Peter Mantle was instructed by HMRC.

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Peter Mantle

Rejection of Lisbon Treaty Referendum Claim

R (on the application of Stuart Wheeler) v Office of the Prime Minister & Anor [2008] EWHC 1409 (Admin)

On 25 June, the Divisional Court (Richards LJ and Mackay J) gave judgment in favour of the Defendants, the Office of the Prime Minister and the Foreign & Commonwealth Office in the claim for judicial review brought by Mr Stuart Wheeler.

The Court explained that the claim failed for several reasons.

Mr Wheeler failed to establish the existence of the implied promise upon which his case of a legitimate expectation depended, namely a promise to hold a referendum on the Lisbon Treaty.

As to the issue of the differences between the Lisbon Treaty and the Constitutional Treaty, the Court stated, “Unlike the Constitutional Treaty, the Lisbon Treaty does not purport, either by its title or in its terms, to lay down a constitution for Europe. Unlike the Constitutional Treaty, it does not repeal the existing treaties and replace them by a single text, but proceeds by way of amendment of the existing treaties; and it leaves in place the existing entities and institutions (save that the European Community is subsumed into the European Union) rather than replacing them with a new legal entity. We see no basis for dismissing such differences as obviously immaterial even if they are treated as differences of form rather than of substance. There are also, on any view, differences of substance.”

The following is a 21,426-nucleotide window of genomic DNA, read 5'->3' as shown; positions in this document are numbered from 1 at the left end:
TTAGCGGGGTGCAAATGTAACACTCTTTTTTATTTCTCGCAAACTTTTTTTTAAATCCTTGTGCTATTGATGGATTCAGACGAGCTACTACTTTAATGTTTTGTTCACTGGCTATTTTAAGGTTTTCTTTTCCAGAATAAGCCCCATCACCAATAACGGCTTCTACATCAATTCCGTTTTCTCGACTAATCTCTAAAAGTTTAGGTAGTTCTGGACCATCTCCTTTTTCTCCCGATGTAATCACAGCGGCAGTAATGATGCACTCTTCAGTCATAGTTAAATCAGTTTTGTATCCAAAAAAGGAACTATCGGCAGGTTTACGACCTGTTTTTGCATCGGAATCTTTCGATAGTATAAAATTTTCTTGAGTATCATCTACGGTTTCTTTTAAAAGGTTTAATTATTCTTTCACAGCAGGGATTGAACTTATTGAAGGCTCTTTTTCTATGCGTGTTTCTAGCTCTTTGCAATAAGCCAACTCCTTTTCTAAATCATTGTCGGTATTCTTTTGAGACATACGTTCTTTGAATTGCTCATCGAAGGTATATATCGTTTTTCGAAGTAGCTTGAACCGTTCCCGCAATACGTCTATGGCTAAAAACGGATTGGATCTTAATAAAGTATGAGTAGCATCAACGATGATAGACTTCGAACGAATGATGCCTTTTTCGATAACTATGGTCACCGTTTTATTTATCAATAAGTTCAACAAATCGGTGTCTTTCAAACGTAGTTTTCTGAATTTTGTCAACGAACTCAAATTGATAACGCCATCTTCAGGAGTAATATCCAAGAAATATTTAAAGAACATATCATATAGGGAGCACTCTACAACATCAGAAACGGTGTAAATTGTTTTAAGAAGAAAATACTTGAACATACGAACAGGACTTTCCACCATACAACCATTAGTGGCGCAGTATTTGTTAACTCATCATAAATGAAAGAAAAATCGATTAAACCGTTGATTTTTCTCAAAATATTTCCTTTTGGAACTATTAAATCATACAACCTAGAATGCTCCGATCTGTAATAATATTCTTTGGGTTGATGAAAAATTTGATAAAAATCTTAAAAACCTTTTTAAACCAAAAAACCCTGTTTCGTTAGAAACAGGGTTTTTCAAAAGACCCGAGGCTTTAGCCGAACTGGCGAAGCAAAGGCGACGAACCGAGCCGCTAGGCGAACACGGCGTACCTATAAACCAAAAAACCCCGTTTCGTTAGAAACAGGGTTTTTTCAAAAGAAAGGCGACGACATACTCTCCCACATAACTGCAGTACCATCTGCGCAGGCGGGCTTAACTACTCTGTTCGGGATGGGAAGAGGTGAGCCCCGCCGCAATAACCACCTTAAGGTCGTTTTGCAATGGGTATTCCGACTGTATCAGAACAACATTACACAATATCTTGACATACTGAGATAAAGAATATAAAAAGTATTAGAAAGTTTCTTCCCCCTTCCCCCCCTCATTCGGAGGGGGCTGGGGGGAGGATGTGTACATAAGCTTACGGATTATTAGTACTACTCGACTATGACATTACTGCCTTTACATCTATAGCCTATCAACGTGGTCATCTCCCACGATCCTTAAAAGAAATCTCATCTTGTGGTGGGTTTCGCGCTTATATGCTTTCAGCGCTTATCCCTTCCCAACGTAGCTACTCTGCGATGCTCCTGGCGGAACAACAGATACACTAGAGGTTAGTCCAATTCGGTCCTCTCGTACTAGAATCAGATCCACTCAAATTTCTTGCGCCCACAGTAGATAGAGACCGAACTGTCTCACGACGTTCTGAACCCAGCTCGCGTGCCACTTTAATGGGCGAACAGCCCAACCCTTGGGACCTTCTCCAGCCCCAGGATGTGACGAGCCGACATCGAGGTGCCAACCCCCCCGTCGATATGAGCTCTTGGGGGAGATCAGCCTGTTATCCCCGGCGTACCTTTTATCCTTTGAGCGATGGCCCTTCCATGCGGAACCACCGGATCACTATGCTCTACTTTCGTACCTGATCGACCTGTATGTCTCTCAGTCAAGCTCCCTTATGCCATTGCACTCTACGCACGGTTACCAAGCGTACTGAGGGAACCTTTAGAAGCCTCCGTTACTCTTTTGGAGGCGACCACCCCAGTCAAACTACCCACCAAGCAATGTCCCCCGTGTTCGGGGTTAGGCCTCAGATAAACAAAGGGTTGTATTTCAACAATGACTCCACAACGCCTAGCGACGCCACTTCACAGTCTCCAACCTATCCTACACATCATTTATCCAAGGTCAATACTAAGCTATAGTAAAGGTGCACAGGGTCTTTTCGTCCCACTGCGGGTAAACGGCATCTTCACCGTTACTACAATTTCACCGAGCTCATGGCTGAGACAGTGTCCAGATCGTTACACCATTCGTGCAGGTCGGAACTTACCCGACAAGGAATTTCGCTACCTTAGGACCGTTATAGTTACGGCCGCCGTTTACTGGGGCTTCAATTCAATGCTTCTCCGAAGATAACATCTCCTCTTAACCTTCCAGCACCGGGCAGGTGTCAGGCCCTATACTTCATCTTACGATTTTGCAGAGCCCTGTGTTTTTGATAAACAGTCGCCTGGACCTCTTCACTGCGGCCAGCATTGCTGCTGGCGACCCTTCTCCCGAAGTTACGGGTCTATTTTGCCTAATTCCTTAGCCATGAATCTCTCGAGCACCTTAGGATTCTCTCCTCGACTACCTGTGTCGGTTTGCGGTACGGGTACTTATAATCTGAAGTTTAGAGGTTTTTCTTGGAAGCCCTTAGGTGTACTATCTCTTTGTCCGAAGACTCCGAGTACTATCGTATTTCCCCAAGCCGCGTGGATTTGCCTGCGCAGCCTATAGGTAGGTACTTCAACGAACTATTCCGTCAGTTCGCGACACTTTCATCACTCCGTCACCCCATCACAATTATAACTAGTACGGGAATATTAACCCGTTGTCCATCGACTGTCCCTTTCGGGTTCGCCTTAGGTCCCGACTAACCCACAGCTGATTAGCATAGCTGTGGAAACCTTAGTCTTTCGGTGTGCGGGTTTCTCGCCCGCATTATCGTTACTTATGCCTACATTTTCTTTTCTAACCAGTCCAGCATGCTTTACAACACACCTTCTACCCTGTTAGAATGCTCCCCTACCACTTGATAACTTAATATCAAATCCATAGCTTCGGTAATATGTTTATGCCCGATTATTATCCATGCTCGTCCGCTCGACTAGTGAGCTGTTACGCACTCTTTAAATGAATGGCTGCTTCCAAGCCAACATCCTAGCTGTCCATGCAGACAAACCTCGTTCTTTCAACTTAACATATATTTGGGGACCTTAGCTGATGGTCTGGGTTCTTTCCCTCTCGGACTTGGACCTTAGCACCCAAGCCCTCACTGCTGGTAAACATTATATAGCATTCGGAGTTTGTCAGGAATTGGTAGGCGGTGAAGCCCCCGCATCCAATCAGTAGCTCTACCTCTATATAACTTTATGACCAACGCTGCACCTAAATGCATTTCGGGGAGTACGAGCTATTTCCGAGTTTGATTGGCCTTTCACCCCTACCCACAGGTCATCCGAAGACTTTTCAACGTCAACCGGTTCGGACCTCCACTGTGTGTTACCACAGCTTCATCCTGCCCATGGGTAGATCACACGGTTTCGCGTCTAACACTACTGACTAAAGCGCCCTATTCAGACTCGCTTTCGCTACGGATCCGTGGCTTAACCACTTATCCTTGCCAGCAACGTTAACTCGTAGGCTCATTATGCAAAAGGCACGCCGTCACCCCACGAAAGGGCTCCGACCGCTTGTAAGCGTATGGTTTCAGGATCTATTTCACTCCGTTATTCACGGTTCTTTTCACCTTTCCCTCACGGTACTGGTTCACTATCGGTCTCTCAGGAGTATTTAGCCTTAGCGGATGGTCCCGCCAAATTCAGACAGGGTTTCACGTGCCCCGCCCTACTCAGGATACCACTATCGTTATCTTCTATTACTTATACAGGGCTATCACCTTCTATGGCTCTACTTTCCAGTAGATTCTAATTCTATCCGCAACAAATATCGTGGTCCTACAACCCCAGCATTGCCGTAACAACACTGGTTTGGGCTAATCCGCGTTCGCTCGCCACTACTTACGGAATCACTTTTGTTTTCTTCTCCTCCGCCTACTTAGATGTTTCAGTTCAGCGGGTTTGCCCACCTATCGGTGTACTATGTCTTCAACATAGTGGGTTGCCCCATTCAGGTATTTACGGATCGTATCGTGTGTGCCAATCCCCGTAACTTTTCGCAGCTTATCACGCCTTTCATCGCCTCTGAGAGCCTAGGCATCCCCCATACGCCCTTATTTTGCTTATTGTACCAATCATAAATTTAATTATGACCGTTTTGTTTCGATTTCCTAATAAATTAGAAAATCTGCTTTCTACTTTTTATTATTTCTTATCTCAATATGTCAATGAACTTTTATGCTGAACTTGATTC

The court noted that an assessment of the substantiality or materiality of such differences as exist depends on political perspective and political judgment and made observations as to the justiciability of the issue. At best the review of the Government’s assessment had to be approached on a Wednesbury basis, and as such, the Court was “far from persuaded that the assessment is an unreasonable one”.

As to the question of whether a promise of this kind could give rise to an enforceable legitimate expectation, the Court held, “The subject-matter, nature and context of a promise of this kind place it in the realm of politics, not of the courts, and the question whether the government should be held to such a promise is a political rather than a legal matter.”